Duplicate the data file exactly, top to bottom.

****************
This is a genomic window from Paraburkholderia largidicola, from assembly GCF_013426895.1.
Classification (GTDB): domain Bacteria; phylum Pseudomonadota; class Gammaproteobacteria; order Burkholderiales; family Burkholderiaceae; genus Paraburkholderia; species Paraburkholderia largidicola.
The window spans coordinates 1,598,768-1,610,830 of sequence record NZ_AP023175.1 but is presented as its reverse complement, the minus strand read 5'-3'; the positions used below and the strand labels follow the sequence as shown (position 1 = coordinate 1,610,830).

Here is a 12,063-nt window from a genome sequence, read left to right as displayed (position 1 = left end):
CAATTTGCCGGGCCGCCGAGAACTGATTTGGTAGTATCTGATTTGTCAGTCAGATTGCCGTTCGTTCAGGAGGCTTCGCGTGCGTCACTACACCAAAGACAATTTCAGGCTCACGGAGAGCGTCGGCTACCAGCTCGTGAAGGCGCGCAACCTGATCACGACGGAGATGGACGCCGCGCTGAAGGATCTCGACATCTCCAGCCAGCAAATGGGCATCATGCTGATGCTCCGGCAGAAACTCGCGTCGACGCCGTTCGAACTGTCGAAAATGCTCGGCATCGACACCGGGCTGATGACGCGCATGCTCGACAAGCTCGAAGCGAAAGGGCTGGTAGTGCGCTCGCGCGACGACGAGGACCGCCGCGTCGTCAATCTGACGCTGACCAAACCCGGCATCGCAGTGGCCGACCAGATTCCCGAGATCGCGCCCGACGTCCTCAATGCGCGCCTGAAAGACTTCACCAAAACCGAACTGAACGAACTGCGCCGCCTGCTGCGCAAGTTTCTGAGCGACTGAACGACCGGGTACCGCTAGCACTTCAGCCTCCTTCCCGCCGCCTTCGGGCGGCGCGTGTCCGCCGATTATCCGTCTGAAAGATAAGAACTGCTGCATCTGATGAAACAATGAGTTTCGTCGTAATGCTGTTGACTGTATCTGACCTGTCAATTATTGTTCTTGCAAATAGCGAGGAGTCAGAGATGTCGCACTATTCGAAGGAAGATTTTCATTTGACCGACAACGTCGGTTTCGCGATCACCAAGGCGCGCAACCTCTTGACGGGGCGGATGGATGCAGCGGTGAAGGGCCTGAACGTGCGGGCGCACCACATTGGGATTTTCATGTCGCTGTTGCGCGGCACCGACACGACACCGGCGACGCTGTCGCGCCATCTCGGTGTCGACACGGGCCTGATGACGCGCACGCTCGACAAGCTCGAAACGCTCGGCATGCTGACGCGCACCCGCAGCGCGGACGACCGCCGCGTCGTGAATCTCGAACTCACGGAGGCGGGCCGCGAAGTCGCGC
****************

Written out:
This is a genomic window from Paraburkholderia largidicola, from assembly GCF_013426895.1.
Classification (GTDB): domain Bacteria; phylum Pseudomonadota; class Gammaproteobacteria; order Burkholderiales; family Burkholderiaceae; genus Paraburkholderia; species Paraburkholderia largidicola.
The window spans coordinates 1,598,768-1,610,830 of sequence record NZ_AP023175.1 but is presented as its reverse complement, the minus strand read 5'-3'; the positions used below and the strand labels follow the sequence as shown (position 1 = coordinate 1,610,830).

Here is a 12,063-nt window from a genome sequence, read left to right as displayed (position 1 = left end):
CAATTTGCCGGGCCGCCGAGAACTGATTTGGTAGTATCTGATTTGTCAGTCAGATTGCCGTTCGTTCAGGAGGCTTCGCGTGCGTCACTACACCAAAGACAATTTCAGGCTCACGGAGAGCGTCGGCTACCAGCTCGTGAAGGCGCGCAACCTGATCACGACGGAGATGGACGCCGCGCTGAAGGATCTCGACATCTCCAGCCAGCAAATGGGCATCATGCTGATGCTCCGGCAGAAACTCGCGTCGACGCCGTTCGAACTGTCGAAAATGCTCGGCATCGACACCGGGCTGATGACGCGCATGCTCGACAAGCTCGAAGCGAAAGGGCTGGTAGTGCGCTCGCGCGACGACGAGGACCGCCGCGTCGTCAATCTGACGCTGACCAAACCCGGCATCGCAGTGGCCGACCAGATTCCCGAGATCGCGCCCGACGTCCTCAATGCGCGCCTGAAAGACTTCACCAAAACCGAACTGAACGAACTGCGCCGCCTGCTGCGCAAGTTTCTGAGCGACTGAACGACCGGGTACCGCTAGCACTTCAGCCTCCTTCCCGCCGCCTTCGGGCGGCGCGTGTCCGCCGATTATCCGTCTGAAAGATAAGAACTGCTGCATCTGATGAAACAATGAGTTTCGTCGTAATGCTGTTGACTGTATCTGACCTGTCAATTATTGTTCTTGCAAATAGCGAGGAGTCAGAGATGTCGCACTATTCGAAGGAAGATTTTCATTTGACCGACAACGTCGGTTTCGCGATCACCAAGGCGCGCAACCTCTTGACGGGGCGGATGGATGCAGCGGTGAAGGGCCTGAACGTGCGGGCGCACCACATTGGGATTTTCATGTCGCTGTTGCGCGGCACCGACACGACACCGGCGACGCTGTCGCGCCATCTCGGTGTCGACACGGGCCTGATGACGCGCACGCTCGACAAGCTCGAAACGCTCGGCATGCTGACGCGCACCCGCAGCGCGGACGACCGCCGCGTCGTGAATCTCGAACTCACGGAGGCGGGCCGCGAAGTCGCGC